Invasive Species Compendium

Detailed coverage of invasive species threatening livelihoods and the environment worldwide

Abstract

Tuber brennemanii and Tuber floridanum: two new Tuber species are among the most commonly detected ectomycorrhizal taxa within commercial pecan (Carya illinoinensis) orchards.

Abstract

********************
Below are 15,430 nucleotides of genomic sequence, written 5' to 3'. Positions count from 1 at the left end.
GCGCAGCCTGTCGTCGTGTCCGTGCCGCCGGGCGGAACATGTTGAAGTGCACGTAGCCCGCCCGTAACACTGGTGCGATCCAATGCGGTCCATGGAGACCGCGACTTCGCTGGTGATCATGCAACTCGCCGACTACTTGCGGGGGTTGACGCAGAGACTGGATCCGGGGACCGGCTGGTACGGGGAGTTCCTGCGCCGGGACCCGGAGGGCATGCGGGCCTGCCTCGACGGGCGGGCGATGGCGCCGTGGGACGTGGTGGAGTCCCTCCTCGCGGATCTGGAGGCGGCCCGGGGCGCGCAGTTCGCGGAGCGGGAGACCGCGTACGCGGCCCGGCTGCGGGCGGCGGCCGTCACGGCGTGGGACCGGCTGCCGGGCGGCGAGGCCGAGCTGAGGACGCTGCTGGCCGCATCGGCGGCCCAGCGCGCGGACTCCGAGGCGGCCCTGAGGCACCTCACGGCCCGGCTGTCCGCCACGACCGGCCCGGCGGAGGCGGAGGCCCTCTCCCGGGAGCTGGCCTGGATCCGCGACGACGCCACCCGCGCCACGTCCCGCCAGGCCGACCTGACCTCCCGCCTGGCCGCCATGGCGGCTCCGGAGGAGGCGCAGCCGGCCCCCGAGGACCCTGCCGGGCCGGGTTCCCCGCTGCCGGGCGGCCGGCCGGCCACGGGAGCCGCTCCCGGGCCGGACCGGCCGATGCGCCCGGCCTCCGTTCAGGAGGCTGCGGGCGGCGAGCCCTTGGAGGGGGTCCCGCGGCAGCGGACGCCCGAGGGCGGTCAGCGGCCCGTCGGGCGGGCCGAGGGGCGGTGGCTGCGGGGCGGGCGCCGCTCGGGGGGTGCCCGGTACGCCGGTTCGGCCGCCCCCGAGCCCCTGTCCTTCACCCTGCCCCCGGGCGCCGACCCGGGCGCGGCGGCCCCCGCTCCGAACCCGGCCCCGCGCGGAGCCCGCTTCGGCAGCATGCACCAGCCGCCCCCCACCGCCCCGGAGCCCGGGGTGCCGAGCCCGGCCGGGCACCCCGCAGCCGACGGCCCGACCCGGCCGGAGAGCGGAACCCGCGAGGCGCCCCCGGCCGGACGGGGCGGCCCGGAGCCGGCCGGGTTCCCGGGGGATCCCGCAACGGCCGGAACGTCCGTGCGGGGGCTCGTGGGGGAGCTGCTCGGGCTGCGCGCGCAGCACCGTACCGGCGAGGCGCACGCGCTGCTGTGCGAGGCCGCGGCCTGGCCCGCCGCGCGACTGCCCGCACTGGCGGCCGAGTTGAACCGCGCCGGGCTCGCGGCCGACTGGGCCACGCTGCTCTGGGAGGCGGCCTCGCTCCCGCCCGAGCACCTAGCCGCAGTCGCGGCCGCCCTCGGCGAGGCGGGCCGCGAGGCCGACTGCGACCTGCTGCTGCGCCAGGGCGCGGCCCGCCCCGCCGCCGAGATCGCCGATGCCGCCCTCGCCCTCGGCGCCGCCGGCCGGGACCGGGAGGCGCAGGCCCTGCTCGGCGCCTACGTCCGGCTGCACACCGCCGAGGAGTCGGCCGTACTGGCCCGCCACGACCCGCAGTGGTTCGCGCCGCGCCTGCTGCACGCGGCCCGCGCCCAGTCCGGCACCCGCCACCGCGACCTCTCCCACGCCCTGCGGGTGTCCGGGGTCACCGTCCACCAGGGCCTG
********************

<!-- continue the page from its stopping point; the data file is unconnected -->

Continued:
Truffles are sequestrate hypogeous fungi, and most form ectomycorrhizal (ECM) associations with trees. Truffles belonging to the genus Tuber (Pezizales, Ascomycota), "true truffles," associate with diverse plant hosts, including economically important species such as pecan (Carya illinoinensis). Morphological and phylogenetic studies delimited several major lineages of Tuber, which include many cryptic and undescribed species. One of these, the Maculatum clade, is a speciose group characterized by relatively small, light-colored ascomata that have alveolate-reticulate spores. Here, we describe two new species in the Maculatum clade, Tuber brennemanii and T. floridanum (previously identified as Tuber sp. 36 and Tuber sp. 47). We delineate these two species by phylogenetic analyses of nuc ITS1-5.8S-ITS2 (=ITS) and partial 28S rDNA (=LSU), and through morphological analysis. A recent collection of T. floridanum from a pecan orchard in Brazil indicates that this species was introduced there on the roots of pecan seedlings. Systematic studies of ascomata and ECM fungal communities indicate that these species are geographically widespread and common ECM symbionts of pecans and other members of the Fagales, particularly in sites with disturbed soils and nutrient enrichment.